SIMCOE & HIS NEMESIS DORCHESTER
History deals with individuals as social beings.
The names of John Graves Simcoe and Sir Guy Carleton, 1st Baron Dorchester are writ large in the early history of Niagara and our nation. Unfortunately during the four years they simultaneously served their sovereign in Canada, dissension and discord poisoned their personal relationship.
Simcoe, who was in his 40th year with exuberant energy, was an idealist whose dreams had not yet been shattered by time. Dorchester in the evening of his life was a very practical individual whose experience confirmed his deep distrust of visionaries. Both were proud men of inflexible character. Simcoe was set on running his own show in Upper Canada. Dorchester, who insisted on deference from his inferiors, was just as determined to assert centralized authority. In pursuit of this objective he regularly reined in his determined and stubborn young subordinate.
Carleton came to Canada in 1759 as quartermaster general at General James Wolfe's request. He was wounded leading a regiment of grenadiers at the Battle of the Plains of Abraham, wounded again during a military campaign in Europe and wounded a third time at the siege of Havana. Carleton served as lieutenant governor and governor of Quebec from 1766 until 1770. He returned to England for four years during which time he was heavily involved with the drafting of the Quebec Act which was passed in 1774. Carleton returned to Quebec in 1775 where he proved to be more than a match for the invading American rebels. His cunning, courage and energy inspired his men to drive back the Americans from Quebec City's citadel and eventually save the country. Sir Guy returned to England in 1778, but four years later was recalled to duty commander-in-chief of British forces which oversaw the withdrawal from New York of some 30,000 British troops and some 27,000 Loyalist refugees. This latter number included several thousand former black slaves, who despite George Washington's vehement protests, were helped to flee from the 13 Colonies to the Caribbean and to Nova Scotia.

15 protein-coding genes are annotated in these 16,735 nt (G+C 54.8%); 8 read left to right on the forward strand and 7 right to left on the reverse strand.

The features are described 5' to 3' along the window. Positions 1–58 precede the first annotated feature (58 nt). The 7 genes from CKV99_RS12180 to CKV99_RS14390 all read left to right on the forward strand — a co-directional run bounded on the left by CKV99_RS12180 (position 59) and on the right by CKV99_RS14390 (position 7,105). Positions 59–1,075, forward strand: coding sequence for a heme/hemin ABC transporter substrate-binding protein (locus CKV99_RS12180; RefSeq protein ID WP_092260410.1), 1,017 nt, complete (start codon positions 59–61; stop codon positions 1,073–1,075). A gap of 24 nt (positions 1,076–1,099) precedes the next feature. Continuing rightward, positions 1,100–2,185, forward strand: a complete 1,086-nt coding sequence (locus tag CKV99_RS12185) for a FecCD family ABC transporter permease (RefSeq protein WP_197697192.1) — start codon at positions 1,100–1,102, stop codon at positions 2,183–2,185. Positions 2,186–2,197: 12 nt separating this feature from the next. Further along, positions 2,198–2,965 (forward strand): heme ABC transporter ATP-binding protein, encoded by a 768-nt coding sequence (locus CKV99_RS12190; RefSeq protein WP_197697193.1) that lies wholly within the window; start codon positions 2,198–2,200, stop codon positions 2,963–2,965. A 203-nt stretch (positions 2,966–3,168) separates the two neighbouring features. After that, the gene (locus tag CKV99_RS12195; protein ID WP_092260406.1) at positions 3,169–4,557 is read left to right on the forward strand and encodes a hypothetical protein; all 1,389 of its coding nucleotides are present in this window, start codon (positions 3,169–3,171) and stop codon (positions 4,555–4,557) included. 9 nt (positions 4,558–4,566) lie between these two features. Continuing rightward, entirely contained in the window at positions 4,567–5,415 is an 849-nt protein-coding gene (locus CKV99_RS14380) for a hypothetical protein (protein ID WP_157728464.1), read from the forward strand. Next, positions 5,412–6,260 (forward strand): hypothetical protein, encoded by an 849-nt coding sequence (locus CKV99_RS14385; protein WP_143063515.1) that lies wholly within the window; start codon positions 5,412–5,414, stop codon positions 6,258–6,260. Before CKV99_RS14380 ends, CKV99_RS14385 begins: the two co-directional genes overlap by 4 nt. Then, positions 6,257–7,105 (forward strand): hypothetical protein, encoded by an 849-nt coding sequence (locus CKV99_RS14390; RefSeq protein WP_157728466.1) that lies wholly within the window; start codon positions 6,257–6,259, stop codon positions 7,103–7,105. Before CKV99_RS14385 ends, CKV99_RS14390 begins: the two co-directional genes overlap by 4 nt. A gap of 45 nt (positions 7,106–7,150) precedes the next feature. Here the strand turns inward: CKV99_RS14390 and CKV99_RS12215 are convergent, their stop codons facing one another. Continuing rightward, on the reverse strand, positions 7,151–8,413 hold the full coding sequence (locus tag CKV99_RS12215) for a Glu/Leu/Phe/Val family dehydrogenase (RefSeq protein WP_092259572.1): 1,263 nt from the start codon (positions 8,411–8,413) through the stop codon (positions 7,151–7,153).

Sir Guy Carleton was honoured for services to the sovereign and awarded the title Lord Dorchester. When he came back to Canada as governor general in 1786, it was a different and more demanding country to which he returned. Nonetheless, Lord Dorchester's reception in Quebec was a warm one for his reputation had been enhanced by his absence and by comparison with leaders who had replaced him.Dorchester was to retain this position, which included responsibility for Nova Scotia, New Brunswick and Prince Edward Island as well as Canada, until his retirement in 1796. His association with Canada spanned 37 years. "One of the most distant, reserved men in the world," the stiff, stubborn, incorruptible Dorchester laboured to make Canada a loyal part of Britain's empire, while firmly rejecting Prime Minister Pitt's plan to establish a Canadian aristocracy. He always opposed both the concept of high-sounding hereditary rank among colonials and making membership in the legislative council hereditary. Instead of titles Dorchester proposed a kind of nobility in name when he designated the American emigres United Empire Loyalists, and gave these reluctant immigrants the right to affix the letters U.E. to their names.
John Graves Simcoe served as lieutenant governor of Upper Canada from 1792 until 1796. On the 12th day of September, 1791, Simcoe received the following communication.To Our Trusty and Well-Beloved John Graves Simcoe, Esquire,
Given at Our Court of St. James in the thirty-first year of Our Reign.
By His Majesty George III's Command
As military man and governor general of British North America, Lord Dorchester was at the top of of the hierarchy, and fully expected that Colonel Simcoe would respect his place in it as Dorchester's subordinate. Simcoe seems to have been under the misapprehension that as lieutenant governor of Upper Canada, he would be supreme in that province. He grudgingly recognized Dorchester's overall authority in BNA, but presumed his judgement regarding military matters within Upper Canada would take precedence. He quickly discovered otherwise, when his recommendations regarding the establishment of fortified posts in Upper Canada as a means of promoting settlement were simply ignored. Dorchester was insistent that available forces be concentrated largely in Lower Canada, which he considered the heart of the country. He believed Simcoe's policy would not only sap important military resources, but that it would also reduce self-reliance in the settlers.